You Should Not Archive Your Email and Texts

This is not a political post, I promise!

There are some lessons to be learned from the FBI no longer having access to five months worth of text messages between two staff members who were investigating former Secretary of State Hillary Clinton’s use of a private email server to conduct government business and the issue of Russian intervention in the 2016 presidential election, and Mrs. Clinton’s use of that private email server for sending classified and non-classified information. The one lesson I will discuss here is a simple one: you should not archive your email and texts.

More accurately, you, as an employee of your company, government agency or non-profit organization, should not archive your own email and texts.

Archiving should be based on pre-established and evolving corporate policy, not your choice of what content to save and what to discard. If your emails, texts, social media posts, files and other electronic content contain business records or any other content that is relevant to retain, it should be retained and archived automatically based on a set of corporate policies that have been established and approved by senior management, legal counsel, compliance, finance and any other stakeholders that are focused on the best interests of the enterprise. You, as an employee, should be involved in that process, but only as a voice among many in determining what to retain — you should not be the one who makes the final decision about what gets archived and what is discarded.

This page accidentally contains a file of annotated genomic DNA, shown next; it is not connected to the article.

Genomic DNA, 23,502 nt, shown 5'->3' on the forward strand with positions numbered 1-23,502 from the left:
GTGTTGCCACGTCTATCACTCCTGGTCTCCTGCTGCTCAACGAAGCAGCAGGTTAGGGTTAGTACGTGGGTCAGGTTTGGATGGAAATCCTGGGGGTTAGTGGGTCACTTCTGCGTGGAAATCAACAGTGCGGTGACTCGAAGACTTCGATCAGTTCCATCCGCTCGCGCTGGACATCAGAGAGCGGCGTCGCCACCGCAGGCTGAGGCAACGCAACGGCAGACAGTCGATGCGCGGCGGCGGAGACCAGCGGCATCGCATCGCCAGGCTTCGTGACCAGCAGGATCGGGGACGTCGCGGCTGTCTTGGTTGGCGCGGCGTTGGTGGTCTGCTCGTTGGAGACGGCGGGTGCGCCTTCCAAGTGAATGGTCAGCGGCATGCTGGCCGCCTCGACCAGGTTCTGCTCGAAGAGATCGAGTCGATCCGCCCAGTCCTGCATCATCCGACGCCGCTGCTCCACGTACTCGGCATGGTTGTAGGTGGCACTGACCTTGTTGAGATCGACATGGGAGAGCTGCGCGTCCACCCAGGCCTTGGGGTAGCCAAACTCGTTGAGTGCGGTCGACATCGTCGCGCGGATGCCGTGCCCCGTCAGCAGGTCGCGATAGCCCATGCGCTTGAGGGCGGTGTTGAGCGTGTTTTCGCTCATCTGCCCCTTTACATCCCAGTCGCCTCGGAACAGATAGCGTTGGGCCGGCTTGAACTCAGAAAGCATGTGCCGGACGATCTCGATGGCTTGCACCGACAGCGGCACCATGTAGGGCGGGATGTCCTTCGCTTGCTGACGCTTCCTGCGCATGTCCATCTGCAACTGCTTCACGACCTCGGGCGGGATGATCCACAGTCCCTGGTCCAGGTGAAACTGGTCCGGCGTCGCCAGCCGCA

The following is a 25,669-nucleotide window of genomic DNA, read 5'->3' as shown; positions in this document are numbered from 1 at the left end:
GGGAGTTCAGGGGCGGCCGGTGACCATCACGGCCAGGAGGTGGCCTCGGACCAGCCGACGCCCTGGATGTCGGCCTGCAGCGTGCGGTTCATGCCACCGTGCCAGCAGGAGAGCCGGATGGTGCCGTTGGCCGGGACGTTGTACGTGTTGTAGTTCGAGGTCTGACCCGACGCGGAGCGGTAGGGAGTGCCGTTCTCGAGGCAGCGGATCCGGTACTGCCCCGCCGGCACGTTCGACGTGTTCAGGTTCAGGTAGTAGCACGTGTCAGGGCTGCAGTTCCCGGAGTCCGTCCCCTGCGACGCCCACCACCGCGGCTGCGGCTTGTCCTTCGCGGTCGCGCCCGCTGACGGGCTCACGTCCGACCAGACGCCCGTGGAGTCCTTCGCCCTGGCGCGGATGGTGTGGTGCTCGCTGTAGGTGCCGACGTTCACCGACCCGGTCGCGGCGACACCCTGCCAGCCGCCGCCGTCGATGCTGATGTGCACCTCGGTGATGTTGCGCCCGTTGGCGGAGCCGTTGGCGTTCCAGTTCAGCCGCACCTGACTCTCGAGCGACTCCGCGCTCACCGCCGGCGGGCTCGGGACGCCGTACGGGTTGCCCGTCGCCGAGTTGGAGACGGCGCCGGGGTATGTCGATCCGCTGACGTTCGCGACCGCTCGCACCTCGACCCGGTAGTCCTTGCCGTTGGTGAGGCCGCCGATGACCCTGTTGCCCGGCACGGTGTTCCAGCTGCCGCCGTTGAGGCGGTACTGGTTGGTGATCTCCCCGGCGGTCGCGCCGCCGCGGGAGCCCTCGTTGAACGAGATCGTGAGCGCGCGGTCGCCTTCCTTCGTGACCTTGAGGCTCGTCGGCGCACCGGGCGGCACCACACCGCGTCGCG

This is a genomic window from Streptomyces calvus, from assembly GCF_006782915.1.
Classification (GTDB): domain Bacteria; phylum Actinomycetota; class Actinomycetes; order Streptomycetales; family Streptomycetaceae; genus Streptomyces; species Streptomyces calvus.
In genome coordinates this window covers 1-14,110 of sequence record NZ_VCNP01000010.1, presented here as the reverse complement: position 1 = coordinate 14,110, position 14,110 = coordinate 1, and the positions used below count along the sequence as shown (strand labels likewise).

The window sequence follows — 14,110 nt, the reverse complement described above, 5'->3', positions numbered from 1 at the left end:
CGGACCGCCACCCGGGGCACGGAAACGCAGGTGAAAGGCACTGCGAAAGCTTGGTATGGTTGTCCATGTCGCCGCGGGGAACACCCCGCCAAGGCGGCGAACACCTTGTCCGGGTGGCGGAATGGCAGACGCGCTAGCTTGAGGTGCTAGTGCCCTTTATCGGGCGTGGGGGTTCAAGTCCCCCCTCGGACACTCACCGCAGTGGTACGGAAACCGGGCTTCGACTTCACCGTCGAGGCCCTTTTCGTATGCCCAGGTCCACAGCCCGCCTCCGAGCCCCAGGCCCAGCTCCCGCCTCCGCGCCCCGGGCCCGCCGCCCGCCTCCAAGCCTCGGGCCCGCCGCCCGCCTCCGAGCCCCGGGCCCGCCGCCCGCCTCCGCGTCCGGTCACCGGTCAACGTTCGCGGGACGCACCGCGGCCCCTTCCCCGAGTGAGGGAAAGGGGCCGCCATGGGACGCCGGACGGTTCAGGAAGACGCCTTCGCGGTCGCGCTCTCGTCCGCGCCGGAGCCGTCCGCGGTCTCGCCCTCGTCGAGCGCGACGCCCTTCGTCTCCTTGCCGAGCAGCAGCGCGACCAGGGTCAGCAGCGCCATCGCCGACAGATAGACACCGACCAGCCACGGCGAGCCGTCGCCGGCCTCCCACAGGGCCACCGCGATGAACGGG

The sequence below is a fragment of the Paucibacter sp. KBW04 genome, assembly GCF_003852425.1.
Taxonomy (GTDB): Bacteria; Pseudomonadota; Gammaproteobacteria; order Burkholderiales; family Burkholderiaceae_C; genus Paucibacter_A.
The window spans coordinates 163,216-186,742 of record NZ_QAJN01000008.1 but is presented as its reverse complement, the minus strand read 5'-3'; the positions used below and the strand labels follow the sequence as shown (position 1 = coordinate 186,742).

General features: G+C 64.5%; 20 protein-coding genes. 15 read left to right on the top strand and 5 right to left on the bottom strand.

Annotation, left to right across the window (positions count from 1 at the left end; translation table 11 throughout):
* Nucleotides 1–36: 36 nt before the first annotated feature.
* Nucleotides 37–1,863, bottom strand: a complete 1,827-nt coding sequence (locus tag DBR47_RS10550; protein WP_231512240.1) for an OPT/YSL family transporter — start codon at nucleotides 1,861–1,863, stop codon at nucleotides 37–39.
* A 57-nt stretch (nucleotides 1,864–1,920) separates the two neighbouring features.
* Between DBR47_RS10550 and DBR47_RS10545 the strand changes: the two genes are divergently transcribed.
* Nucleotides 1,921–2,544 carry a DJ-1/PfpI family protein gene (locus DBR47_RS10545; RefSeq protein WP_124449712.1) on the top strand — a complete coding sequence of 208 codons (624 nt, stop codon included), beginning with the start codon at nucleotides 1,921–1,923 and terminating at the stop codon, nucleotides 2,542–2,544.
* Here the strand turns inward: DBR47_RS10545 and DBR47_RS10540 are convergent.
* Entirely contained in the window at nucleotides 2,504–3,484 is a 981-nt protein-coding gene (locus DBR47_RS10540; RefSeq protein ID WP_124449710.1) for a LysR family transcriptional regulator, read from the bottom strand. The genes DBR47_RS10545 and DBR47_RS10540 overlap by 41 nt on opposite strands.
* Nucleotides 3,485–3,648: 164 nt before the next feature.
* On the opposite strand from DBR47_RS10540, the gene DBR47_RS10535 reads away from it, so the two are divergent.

The reason for this is a simple one: there may be incriminating evidence, like mistakes or downright malicious activity in an email or text, that an individual might want to hide from the view of others. Someone responding to an email might mistakenly delete an important business record buried deep in the thread of an email that he or she did not see. Someone might fire off a text message or social media post in anger that reflects poorly on a client or colleague. In short, there is a temptation to delete information that violates corporate policy and we, as employees, should not have the ability to delete information in an attempt to cover that violation. While it might benefit us in the short term, it harms the organization in the long term.

In short, any good archiving process should prevent employees from being the key arbiter on what gets archived and what doesn’t.

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